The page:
Dissolving Thought

Can't turn off your mind? End worry, stop obsessive thinking, and shut down your inner critic (Part X) by shifting from thinking to experiencing the present moment with the DISSOLVING THOUGHT tool.

Becoming Part of the World

No matter what the subject is, obsessive, repetitive thinking is one way Part X tries to gain control over your mind. The classic examples are worry, criticism (of yourself and others), fear, and regret. Regardless of the subject, once your thinking becomes out of control, Part X has made you its victim and has separated you from others and your environment. Because you're so busy paying attention to your thoughts, you're no longer present to what's going on around you. To break free of this, you need a force stronger than thinking. That force is your senses—in fact, another name for this tool is the Empowering Your Senses tool. Empowering your senses directs your attention back to the present because you can only experience them in the here and now.


The Tool

1. Ignorance. Bring your attention to the objects around you. Immerse yourself in their color, shape, form, and texture—but don't label what you're experiencing. Say to yourself, "I don't know what that is. I have no name for that thing, no opinion about it, nothing." Get yourself into the "I don't know" state of ignorance.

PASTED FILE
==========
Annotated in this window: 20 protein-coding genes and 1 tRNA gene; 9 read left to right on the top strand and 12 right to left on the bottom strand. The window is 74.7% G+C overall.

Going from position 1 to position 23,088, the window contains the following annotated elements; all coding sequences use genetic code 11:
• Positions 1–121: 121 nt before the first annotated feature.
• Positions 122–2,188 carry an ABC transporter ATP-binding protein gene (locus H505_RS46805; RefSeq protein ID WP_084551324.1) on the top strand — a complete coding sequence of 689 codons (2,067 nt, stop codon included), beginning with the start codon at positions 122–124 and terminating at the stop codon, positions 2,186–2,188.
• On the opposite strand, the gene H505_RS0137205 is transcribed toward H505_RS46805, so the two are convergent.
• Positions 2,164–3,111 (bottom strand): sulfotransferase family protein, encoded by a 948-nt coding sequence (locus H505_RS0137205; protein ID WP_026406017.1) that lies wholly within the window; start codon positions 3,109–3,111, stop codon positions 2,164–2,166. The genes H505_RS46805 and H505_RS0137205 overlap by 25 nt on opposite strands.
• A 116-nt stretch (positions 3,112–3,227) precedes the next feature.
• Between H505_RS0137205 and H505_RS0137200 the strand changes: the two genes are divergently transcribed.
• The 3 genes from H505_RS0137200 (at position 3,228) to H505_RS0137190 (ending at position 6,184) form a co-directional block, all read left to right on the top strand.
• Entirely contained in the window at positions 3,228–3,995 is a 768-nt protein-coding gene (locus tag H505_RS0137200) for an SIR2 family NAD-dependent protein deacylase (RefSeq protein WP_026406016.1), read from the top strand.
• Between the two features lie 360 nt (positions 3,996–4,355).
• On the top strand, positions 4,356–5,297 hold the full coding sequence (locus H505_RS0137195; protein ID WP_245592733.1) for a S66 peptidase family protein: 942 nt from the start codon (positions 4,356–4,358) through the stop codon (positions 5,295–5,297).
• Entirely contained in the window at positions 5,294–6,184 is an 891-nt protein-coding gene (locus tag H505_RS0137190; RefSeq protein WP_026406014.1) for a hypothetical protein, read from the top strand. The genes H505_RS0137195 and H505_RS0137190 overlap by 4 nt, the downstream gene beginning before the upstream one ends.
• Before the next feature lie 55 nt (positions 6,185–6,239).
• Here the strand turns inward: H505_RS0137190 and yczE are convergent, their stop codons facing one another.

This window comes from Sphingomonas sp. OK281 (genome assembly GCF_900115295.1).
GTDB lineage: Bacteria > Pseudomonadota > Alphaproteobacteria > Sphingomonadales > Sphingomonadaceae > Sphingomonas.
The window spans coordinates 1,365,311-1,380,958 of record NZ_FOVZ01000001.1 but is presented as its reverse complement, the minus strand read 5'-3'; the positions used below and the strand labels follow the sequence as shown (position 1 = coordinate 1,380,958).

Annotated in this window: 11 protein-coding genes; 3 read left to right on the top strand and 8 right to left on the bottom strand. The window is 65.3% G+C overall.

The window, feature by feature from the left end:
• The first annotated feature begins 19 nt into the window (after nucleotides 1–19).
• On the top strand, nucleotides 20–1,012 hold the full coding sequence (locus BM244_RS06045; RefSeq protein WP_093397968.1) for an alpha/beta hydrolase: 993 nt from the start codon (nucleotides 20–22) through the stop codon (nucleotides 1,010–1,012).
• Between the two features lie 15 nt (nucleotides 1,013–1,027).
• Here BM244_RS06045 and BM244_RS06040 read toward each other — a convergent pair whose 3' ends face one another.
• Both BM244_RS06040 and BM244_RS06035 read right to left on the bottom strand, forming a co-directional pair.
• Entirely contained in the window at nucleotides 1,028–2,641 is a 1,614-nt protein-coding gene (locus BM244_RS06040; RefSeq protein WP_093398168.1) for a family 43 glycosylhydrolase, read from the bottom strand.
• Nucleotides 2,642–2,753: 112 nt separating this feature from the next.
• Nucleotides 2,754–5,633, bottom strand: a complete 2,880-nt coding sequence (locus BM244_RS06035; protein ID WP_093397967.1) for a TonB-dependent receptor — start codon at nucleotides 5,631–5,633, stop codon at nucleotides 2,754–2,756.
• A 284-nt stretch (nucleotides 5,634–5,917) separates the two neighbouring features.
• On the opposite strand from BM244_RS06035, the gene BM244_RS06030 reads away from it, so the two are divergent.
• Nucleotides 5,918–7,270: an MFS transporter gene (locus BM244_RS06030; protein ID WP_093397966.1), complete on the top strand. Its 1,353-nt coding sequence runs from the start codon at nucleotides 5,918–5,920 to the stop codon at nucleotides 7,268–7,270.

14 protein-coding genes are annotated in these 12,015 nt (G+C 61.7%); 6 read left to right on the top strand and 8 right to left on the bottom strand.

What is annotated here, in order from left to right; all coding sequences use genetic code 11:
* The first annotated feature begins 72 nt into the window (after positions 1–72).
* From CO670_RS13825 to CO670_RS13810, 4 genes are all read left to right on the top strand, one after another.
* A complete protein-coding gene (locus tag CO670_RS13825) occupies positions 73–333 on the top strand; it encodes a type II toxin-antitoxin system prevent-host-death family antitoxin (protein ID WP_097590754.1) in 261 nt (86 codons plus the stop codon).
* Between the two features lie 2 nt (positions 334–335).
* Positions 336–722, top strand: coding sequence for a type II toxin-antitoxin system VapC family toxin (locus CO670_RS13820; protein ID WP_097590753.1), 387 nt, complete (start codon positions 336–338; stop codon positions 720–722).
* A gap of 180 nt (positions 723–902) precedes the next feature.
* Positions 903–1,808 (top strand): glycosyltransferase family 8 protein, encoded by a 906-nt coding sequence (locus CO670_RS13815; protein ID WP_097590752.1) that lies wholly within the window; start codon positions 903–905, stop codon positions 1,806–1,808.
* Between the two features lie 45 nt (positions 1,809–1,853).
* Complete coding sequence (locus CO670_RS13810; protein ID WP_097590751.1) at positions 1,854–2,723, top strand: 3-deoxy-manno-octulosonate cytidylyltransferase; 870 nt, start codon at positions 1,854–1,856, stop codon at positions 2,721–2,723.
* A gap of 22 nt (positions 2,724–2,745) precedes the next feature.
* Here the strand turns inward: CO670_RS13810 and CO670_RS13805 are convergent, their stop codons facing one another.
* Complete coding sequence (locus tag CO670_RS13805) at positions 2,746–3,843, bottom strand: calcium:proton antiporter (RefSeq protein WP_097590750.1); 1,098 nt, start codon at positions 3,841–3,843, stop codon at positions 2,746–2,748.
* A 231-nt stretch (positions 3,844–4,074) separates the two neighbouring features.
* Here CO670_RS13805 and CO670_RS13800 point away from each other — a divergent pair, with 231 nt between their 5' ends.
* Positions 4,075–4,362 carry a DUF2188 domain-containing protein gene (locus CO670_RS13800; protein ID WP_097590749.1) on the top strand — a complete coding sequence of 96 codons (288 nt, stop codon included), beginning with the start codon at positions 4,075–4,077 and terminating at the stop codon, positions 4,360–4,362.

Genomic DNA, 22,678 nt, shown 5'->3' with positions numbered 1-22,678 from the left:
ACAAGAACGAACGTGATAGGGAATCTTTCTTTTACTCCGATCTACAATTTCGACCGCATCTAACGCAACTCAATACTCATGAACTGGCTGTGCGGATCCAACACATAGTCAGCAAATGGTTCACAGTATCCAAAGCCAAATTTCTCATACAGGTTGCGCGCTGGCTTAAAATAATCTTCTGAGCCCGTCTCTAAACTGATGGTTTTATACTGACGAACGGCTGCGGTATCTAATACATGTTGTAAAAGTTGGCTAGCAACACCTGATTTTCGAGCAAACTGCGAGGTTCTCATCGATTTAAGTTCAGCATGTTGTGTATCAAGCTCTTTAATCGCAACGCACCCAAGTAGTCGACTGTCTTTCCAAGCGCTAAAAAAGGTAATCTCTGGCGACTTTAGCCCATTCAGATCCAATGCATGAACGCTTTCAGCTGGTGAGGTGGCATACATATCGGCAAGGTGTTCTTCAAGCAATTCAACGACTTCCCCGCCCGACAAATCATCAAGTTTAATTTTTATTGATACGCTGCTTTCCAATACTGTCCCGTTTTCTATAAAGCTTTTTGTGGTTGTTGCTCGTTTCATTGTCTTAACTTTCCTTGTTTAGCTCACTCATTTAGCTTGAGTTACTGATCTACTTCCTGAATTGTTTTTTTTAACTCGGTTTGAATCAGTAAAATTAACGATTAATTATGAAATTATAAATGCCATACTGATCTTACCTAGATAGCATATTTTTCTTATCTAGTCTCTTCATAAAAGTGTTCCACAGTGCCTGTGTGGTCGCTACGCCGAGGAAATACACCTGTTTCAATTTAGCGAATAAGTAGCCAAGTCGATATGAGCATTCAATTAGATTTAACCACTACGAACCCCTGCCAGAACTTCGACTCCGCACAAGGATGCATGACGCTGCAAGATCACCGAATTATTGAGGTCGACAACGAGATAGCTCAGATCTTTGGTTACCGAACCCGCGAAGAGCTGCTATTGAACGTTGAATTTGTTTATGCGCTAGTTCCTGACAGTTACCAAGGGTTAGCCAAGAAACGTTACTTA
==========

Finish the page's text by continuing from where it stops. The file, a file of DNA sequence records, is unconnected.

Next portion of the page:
2. Melting.  Imagine this nameless collection of objects melts into one another, blending and oozing into a swirling mix where there are no longer any distinct objects, just the way a box of crayons would look if they melted together.

3.  Embrace. This oozing mass moves gently towards you and engulfs you as if you're being embraced by someone who loves you.

4. Surrender. Let yourself surrender to this melting river of sensory experience. If you can stay in this state of surrender, you'll remain free from obsessive thinking.


Cues to Use the Tool

1. When your thinking is out of control and you can't stop obsessing—whether it's fear, worry, criticism (of yourself or others), or regret.

2. When you have something important that you need to focus all of your attention on, like a presentation, audition, etc.


More on Dissolving Thought

Learn more about the Dissolving Thought Tool in the articles and podcasts below.